can also relates speed to pressure. There are few readings which go against the continuity

equation. These circumstances occurred due to errors when the experiment was conducted. In

order to prevent error, proper precautions must be taken before the experiment starts.

The Bernoulli equation forms the basis for solving a wide variety of fluid flow problems such as

jets issuing from an orifice, flows associated with pumps and also turbines. Bernoullis equation

is also useful in demonstration of aerodynamic properties such as drag and lift. From the result

obtained, we can conclude that the Bernoulli equation is valid for flow as it obeys the equation.

As the area decreases at a section, velocity increase and the pressure decrease.

REFERENCES

1. Holzner, S. (n.d.). Use Bernoullis Equation to Calculate Pressure Difference between

Two Points. Retrieved from

http://www.dummies.com/how-to/content/use-bernoullis-equation-to-calculate-pressurediff.html

2. Fitzpatrick, R. 2012. Bernoullis Theorem. Retrieved from

http://farside.ph.utexas.edu/teaching/336L/Fluid.pdf

3. Anonymous. (n.d.). Bernoullis Theorem Lab. Retrieved from

http://www.markedbyteachers.com/university-degree/engineering/bernoulli-s-theoremdistribution-experiment.html

RECOMMENDATION

1. The eyes of the observer may not be parallel to the scale and will cause parallax error. To

prevent this from happen during the experiment, the eyes of the observer must be

perpendicular to the reading scale.

2. The factors such as temperature, pressure and other things especially for the air bubble

inside the tubes should be stabilized first before conducting the experiment for the

accurate results.

3. The reading of the venture meter level should be taken more than three times in order to

get an accurate value.

REFERENCES

1. Holzner, S. (n.d.). Use Bernoullis Equation to Calculate Pressure Difference between Two

Points. Retrieved from http://www.dummies.com/how-to/content/use-bernoullis-equation-tocalculate-pressure-diff.html 2. Fitzpatrick, R. 2012. Bernoullis Theorem. Retrieved from

http://farside.ph.utexas.edu/teaching/336L/Fluid.pdf 3. Anonymous. (n.d.). Bernoullis Theorem

Lab. Retrieved from http://www.markedbyteachers.com/university-degree/engineering/bernoullis-theorem-distribution-experiment.html APPENDICES 5

- Debottlenecking of Bernoulli’s apparatus and verification OF Bernoulli’s principleUploaded byIOSRjournal
- Bernoulli ExperimentUploaded byRaghu Veer
- Mechanical Engineering McqsUploaded byMuhammad Aslam
- Dynamic simulationUploaded byUsama Iqbal
- Additional Problems from Viscous Fluid FlowUploaded byKabir Sal
- FFOUploaded byBhakti Mahbubani
- Pages From Flow of Fluids Through Valves Fittings Pipe - MetricUploaded bypotatoteddy
- 5.1Uploaded byRaja Yusuf Syahidan
- Unit 02 Fluid Dynamics and Kinematics by Stephanie the Saylor MechanicUploaded byMansi Kakani Burhade
- Drilling swab effectUploaded byhostil2
- D Recover External Work Internet Bernoulli's PrinUploaded bybachik_syes
- resume academic ver10Uploaded byapi-305290368
- Lab 2 - Flow VisualizationUploaded byZachary Heuss
- resume_26jul2016without_annexures.docUploaded byDeekshith Yennam
- Topic3_FluidMotionUploaded byChristian A. Mercado Ornelas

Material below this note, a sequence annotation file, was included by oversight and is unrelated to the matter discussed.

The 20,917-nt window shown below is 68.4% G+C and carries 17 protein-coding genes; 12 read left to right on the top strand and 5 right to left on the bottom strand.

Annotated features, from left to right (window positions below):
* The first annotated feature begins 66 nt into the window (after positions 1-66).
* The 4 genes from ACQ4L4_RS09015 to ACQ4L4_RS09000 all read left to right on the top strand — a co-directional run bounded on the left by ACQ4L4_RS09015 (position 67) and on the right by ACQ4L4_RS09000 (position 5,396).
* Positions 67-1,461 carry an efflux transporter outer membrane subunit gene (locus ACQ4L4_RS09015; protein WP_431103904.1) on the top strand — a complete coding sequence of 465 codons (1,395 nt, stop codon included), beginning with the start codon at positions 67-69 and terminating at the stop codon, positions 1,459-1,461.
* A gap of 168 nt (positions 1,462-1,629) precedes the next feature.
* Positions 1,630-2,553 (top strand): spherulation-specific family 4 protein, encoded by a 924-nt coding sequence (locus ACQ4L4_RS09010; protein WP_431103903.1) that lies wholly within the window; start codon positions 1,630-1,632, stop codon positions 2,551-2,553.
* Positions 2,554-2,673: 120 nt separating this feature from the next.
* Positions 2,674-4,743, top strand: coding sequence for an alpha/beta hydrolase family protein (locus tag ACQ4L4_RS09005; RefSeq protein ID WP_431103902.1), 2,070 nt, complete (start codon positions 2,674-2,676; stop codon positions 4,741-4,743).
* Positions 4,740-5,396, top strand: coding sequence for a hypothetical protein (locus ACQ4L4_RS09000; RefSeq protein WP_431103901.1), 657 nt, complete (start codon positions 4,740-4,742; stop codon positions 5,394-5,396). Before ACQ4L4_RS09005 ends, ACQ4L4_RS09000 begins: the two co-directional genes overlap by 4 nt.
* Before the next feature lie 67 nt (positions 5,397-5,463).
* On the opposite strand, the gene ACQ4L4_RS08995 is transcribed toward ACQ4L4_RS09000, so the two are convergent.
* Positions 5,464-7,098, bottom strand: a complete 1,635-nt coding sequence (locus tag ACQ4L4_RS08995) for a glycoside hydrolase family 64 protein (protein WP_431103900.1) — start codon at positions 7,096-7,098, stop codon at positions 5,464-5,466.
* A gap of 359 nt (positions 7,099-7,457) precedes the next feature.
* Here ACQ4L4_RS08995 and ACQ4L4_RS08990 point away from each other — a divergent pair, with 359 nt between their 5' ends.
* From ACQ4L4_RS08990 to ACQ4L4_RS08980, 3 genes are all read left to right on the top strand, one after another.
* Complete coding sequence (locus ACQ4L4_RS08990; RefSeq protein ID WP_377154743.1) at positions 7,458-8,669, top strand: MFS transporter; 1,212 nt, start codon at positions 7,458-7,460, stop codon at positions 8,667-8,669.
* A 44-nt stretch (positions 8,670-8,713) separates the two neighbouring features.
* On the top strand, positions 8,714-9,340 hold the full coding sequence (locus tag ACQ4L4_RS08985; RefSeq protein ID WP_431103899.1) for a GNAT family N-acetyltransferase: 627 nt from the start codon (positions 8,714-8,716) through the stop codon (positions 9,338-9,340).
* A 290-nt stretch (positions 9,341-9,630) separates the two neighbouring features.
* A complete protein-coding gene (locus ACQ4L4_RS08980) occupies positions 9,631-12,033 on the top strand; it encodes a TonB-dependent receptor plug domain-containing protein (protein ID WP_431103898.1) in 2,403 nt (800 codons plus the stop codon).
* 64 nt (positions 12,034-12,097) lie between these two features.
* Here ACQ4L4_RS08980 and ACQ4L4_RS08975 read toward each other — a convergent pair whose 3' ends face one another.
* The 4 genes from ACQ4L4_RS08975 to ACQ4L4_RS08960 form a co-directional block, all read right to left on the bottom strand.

- fm lab 0111Uploaded byMaaZ AuLAkH
- Eulerian Granular ModelUploaded byشاكر العاقل
- 3-syllabus_041309055804_1Uploaded bygncsemanag
- CE6303-Mech Fl Unit 1-5Uploaded byMohan Siva
- applicationsofbernoulliequation-150125123345-conversion-gate02.pptxUploaded bychemsac2
- Chemsyll.pdf 3Uploaded by47
- 9781118915806_leseprobe_01Uploaded byEdwin Tuya León
- Silicon JetUploaded byDennisQu
- FM 2e SI Chap01 Lecture - CopyUploaded byJulio Guzman
- Chapter 4 - Concepts of Fluid Flow & Flow MeasurementUploaded bydzikryds
- 0009-2509-2886-2980002-1.pdfUploaded bySrinivas Jangili
- 1Uploaded byMogahed Osman
- Aeronautical Engg Syllabus 2010.pdfUploaded byChanIwan
- Syllabus Mechanical BothUploaded byMAhesh
- Summer course.pptxUploaded bylordsonxxx

- 02-Thermodynamic Process (Practice Problem)Uploaded byAditya Gupta
- Elementary Principles of Chemical Processes 3 2.pdfUploaded byDicky Hartanto
- Lecture 5 - Absorption and StrippingUploaded byNihad S Zain
- Enviromental ChemistryUploaded byzockaw
- Week 7 of Aqs110 Fluid MechanicsUploaded byRod Pasion
- apes final projectUploaded byapi-409369502
- Design 3 EvaporatorUploaded byAbdulrazzaqAL-Maliky
- Energy ConsevationUploaded byMayank Kumar
- biogasUploaded byAlejandra Lopez
- Study GuideabfffUploaded byMurugan
- 068199eo-1Uploaded byZakiahZara
- Can Energy Crisis Be Coped WithUploaded bySikandar Hayat
- Laws of Motion P_ME_LOM_01_02_03_04.pdfUploaded byRaghav Mishra
- Chapter 1Uploaded byashe zinab
- RAC Experimental Water Cooler Storage TypeUploaded byShashi Bhushan Patel
- Industrial Size Photo Bio ReactorsUploaded byCarey Pickard
- Delayed Coker Unit PinchUploaded byPavel Marcinkovic
- A Review of Mineral Carbonation Technologies to Seuqester Co2Uploaded byAfiqah Ismail
- IPH Waste Management Strategy EnUploaded byforza fiume
- Photochemical Smog - Energy EducationUploaded byAhyat Muhyinsyah
- MSE208 ExercisesUploaded byJenna Marsh
- piezo electric crystalUploaded byPrithiv Chandra Mohan
- 125Uploaded byAhsan Ali
- Heat Transfer Equipment - PowerpointUploaded byLawrence
- Major Soils of the WorldUploaded byRicardo Tomé
- EcoEnergy Catalogue 081110.pdfUploaded bykawsaya
- Volcanic EruptionsUploaded bymusicatwork
- ASME PTC 4 dan 4.1 differences.docxUploaded byPutri Hanifah S
- AFL PL ConductorsUploaded bypbva_bilbao
- Comparison of R744 and R134a heat transfer coefficients during flow boiling in a horizontal circular smooth tubeUploaded byCarlos Daniel Cano Solache